The man whom investigators called the mastermind of a southside explosion that killed two people and damaged dozens of homes should have known the scheme could kill people, even if that wasn’t his intent, a prosecutor told jurors as the trial began.
Mark Leonard, 46, is charged with murder, 46 counts of arson, two counts of conspiracy to commit arson and one count of conspiracy to commit insurance fraud. The Nov. 10, 2012, blast killed 36-year-old Jennifer Longworth, a second-grade teacher at Southwest Elementary School in Greenwood, and her husband, John Dion Longworth, 34, a product developer for a consumer electronics company.
In her opening statement, Marion County Deputy Prosecutor Denise Robinson said she isn’t going to argue Leonard intentionally killed the Longworths, who lived next-door to Leonard’s then-girlfriend, Monserrate Shirley. But Leonard should have known deaths were possible when he planned to use natural gas to blow up Shirley’s house, causing a blast that was felt in Johnson and Shelby counties.
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Leonard’s public defender, Diane Black, said her client intended to start only a small fire.
“This was a stupid and selfish insurance fraud that went horribly wrong,” Black said.
Both sides gave their opening statements Monday for the start of Leonard’s trial. St. Joseph Superior Court Judge John Marnocha spent 25 minutes reading the charges against Leonard in a videotape played in the courtroom.
Robinson told the jurors they will hear from many people who lived in the Richmond Hill neighborhood on the southside, where nearly every house sustained damage, and the impact the explosion had on them.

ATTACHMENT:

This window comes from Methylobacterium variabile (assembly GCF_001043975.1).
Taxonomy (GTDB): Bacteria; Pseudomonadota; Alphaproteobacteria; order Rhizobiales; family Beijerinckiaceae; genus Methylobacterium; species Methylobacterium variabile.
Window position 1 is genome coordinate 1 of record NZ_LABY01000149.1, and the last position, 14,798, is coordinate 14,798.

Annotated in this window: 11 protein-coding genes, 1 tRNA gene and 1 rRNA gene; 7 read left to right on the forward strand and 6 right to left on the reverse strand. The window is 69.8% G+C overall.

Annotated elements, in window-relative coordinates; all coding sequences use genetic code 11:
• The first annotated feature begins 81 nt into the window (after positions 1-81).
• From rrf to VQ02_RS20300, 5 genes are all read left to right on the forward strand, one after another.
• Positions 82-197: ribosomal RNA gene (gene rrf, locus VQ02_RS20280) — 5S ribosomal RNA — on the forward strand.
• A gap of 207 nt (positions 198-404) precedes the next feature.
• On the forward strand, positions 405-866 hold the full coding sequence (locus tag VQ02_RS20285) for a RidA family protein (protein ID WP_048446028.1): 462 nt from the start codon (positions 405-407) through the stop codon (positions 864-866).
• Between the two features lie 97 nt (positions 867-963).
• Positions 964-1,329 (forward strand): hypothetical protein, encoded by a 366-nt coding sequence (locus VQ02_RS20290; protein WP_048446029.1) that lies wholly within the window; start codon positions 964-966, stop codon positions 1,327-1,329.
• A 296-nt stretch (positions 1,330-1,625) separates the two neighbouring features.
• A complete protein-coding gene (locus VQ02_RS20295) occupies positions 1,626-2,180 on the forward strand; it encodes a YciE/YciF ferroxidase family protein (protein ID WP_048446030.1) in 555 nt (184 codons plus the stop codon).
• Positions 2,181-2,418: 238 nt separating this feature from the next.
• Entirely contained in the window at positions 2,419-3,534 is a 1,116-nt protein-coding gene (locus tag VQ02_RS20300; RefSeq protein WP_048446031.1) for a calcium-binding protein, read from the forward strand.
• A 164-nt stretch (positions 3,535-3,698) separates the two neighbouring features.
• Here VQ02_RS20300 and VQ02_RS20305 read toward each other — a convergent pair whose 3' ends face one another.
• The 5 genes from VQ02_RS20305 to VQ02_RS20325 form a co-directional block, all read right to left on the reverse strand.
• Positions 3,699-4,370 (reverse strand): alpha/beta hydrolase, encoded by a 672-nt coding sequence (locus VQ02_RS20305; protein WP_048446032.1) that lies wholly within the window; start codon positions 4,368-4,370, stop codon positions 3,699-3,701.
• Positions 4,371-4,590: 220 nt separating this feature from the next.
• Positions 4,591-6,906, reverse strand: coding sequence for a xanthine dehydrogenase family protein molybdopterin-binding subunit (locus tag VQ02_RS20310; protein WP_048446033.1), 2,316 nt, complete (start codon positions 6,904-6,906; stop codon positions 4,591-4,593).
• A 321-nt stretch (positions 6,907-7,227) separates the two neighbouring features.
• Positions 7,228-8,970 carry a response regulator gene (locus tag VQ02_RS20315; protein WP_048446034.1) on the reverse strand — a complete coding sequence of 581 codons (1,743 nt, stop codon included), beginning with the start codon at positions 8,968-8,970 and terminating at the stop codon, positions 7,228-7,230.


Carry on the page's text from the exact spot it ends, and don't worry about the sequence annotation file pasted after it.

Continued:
“This was not a gas leak. This was not an accident. This was a substantial act,” Robinson said. “This wasn’t a house that exploded. This was much more than that.”
Leonard and four others charged in the case were motivated by a desire to collect $300,000 from an insurance policy on the contents of the house, she said.
“This is about greed. This is about money. This is about wanting to get that money,” Robinson said.
Black told the jury to consider not just the results of what happened but who is responsible for what happened. The results of the explosion are “obvious and tragic.” Children who live in the neighborhood can’t sleep well at night, and the neighborhood will never be the same, she said.
“It’s going to cry out to you to mete out the strongest punishment you could based on the results,” Black said. “But what we must look to, what we’re going to struggle with, is the responsibility.”
Some of the responsibility goes to Shirley, who reached a plea agreement with prosecutors in January, Black said. Shirley was allowed to plead guilty to two counts of conspiracy to commit arson, in exchange for her agreeing to testify against Leonard and the others charged in the explosion.
Shirley didn’t say a word about Leonard being the person behind the plot until she struck a plea deal, Black said.
“She was desperate, and this is how she dealt with it,” Back said.
David Shircliff, another attorney for Leonard, told potential jurors during the selection process that Leonard would not testify during the trial.
The trial was moved to St. Joseph County because of widespread media coverage of the case. The trial is expected to last four to six weeks with about 175 witnesses expected to be called.